Policy rates and expected forward rates. Percent. 16 August 2022 (solid line) and MPR 2/22 (dashed line)

Sources: Bloomberg, Refinitiv Datastream and Norges Bank

Very near-term Norwegian policy rate expectations have risen, but somewhat longer-term expectations have fallen. Market rates indicate expectations of further rate increases through the year. The rise in residential mortgage rates has been approximately as expected. The krone has appreciated and has been stronger than projected.

High activity in the Norwegian economy and a tight labour market

Activity in the Norwegian economy is high. Following a period of strong growth, mainland GDP edged down in spring, owing in part to a fall in manufacturing output and retail trade. According to Statistics Norway’s business sentiment survey, the share of manufacturing firms reporting supply constraints on output declined slightly between Q1 and Q2, but is still high.

GDP for Mainland Norway. Monthly and three-month growth. Seasonally adjusted. Percent

Sources: Statistics Norway and Norges Bank

The labour market is tight. Employment has risen further in line with expectations, and the level of job vacancies is still high. Registered unemployment has declined to 1.6 percent and is a little lower than projected.

Share of labour force. Seasonally adjusted. Percent

Sources: Norwegian Labour and Welfare Administration (NAV) and Norges Bank

As expected, house prices have shown little change through summer. Turnover of both new and existing homes has recently declined.

Markedly higher inflation than projected

Inflation in Norway has risen substantially. The 12-month rise in the consumer price index adjusted for tax changes and excluding energy products (CPI-ATE) was 4.5 percent in July, markedly higher than projected. Prices for both domestically produced goods and services and imported goods have risen more than expected. Food prices in particular have pulled up inflation, but prices for a range of other goods and services have also risen by more than normal. Other underlying inflation indicators have also moved up and are somewhat higher than the CPI-ATE.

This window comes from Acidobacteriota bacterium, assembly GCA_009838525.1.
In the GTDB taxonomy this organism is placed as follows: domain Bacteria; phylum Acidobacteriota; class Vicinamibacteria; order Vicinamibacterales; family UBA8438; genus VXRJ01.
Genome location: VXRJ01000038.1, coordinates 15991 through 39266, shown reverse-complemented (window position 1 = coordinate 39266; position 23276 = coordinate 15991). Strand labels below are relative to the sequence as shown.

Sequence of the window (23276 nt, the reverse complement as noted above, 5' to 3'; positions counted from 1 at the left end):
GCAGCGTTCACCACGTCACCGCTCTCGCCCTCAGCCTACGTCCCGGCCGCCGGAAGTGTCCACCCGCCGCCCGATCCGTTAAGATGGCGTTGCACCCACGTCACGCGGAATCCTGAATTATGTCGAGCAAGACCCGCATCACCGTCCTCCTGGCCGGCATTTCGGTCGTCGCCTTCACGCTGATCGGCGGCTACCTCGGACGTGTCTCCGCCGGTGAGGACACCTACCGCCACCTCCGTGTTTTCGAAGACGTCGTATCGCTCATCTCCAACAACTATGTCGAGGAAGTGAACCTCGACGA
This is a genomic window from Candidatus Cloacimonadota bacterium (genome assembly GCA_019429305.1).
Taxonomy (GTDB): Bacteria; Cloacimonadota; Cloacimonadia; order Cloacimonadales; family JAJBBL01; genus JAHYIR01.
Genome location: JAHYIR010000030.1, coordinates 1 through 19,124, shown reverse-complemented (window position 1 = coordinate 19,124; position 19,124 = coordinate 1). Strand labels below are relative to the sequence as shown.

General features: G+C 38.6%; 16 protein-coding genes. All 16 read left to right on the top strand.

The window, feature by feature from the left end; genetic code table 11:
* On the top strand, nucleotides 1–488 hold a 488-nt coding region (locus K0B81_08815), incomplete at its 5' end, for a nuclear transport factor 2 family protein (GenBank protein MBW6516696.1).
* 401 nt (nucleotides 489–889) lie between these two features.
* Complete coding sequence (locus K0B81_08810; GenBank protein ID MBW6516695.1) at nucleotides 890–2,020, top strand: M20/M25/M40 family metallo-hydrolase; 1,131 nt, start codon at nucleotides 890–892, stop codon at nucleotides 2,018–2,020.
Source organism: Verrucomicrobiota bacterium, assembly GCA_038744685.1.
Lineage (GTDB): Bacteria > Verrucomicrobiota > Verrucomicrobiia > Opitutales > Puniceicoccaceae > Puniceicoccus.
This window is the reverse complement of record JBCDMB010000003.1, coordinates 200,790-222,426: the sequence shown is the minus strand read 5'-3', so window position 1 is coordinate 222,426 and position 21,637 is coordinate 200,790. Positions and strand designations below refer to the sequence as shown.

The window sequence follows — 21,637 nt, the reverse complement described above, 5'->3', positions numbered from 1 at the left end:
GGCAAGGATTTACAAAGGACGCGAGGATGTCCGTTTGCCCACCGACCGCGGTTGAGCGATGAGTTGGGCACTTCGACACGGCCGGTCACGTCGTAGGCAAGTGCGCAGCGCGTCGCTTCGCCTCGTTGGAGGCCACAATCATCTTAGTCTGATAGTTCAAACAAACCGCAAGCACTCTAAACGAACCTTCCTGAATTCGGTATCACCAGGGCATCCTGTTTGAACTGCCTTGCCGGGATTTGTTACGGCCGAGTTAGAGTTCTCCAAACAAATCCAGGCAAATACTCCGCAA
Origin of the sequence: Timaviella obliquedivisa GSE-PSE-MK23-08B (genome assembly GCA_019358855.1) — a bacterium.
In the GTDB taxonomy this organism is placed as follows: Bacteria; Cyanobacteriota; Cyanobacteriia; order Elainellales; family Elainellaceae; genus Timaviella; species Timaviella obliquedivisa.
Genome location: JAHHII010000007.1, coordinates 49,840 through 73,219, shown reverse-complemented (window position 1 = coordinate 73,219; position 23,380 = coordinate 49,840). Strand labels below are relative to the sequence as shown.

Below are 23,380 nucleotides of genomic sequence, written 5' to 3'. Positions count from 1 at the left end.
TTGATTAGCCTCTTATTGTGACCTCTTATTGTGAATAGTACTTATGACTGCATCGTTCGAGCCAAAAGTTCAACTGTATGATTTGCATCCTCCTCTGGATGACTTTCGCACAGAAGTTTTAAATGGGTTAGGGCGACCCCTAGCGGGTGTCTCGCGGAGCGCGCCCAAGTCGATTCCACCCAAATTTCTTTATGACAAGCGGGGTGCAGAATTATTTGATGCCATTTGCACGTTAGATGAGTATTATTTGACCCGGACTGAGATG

The overall consumer price index (CPI) has been pushed up by higher energy prices. Government support to compensate for the surge in electricity prices has curbed the increase in energy prices faced by households. Twelve-month CPI inflation was 6.8 percent in July, which was higher than projected in the June Report.

Register-based wage statistics indicate that wage growth in the first half of 2022 may have been higher than projected.

Consumer prices. Twelve-month change. Percent

Sources: Statistics Norway and Norges Bank

Need for higher interest rates in Norway

The operational target of monetary policy is annual consumer price inflation of close to 2 percent over time. Inflation targeting shall be forward-looking and flexible so that it can contribute to high and stable output and employment and to countering the build-up of financial imbalances.

Inflation has been considerably higher than projected and markedly above the target. Activity in the Norwegian economy is high, with little spare capacity. Unemployment has fallen a little more than expected and is at a very low level.

It is the Committee’s assessment that a markedly higher policy rate is needed to ease the pressures in the Norwegian economy and to bring inflation down towards the target. The rise in prices has been broad-based in recent months and may entail that inflation will remain high for longer than expected earlier. This suggests a faster rise in the policy rate than forecast in June. A faster rate rise now will reduce the risk of inflation becoming entrenched at a high level and the need for a sharper tightening of monetary policy further out.

The Committee was concerned with the large degree of uncertainty surrounding the outlook. There is a risk that little spare capacity in the Norwegian economy and persistent global price pressures will lead to a further acceleration in price inflation. On the other hand, the rise in interest rates and high inflation may cool down the housing market and curb household consumption faster than currently envisaged. There is also a risk of a sharper slowdown in global growth.

The Committee decided unanimously to raise the policy rate to 1.75 percent. Based on the Committee’s current assessment of the outlook and balance of risks, the policy rate will most likely be raised further in September.

 

Ida Wolden Bache
Øystein Børsum
Ingvild Almås
Jeanette Fjære-Lindkjenn

17 August 2022

 

Charts - Monetary policy meeting - August 2022 (pdf)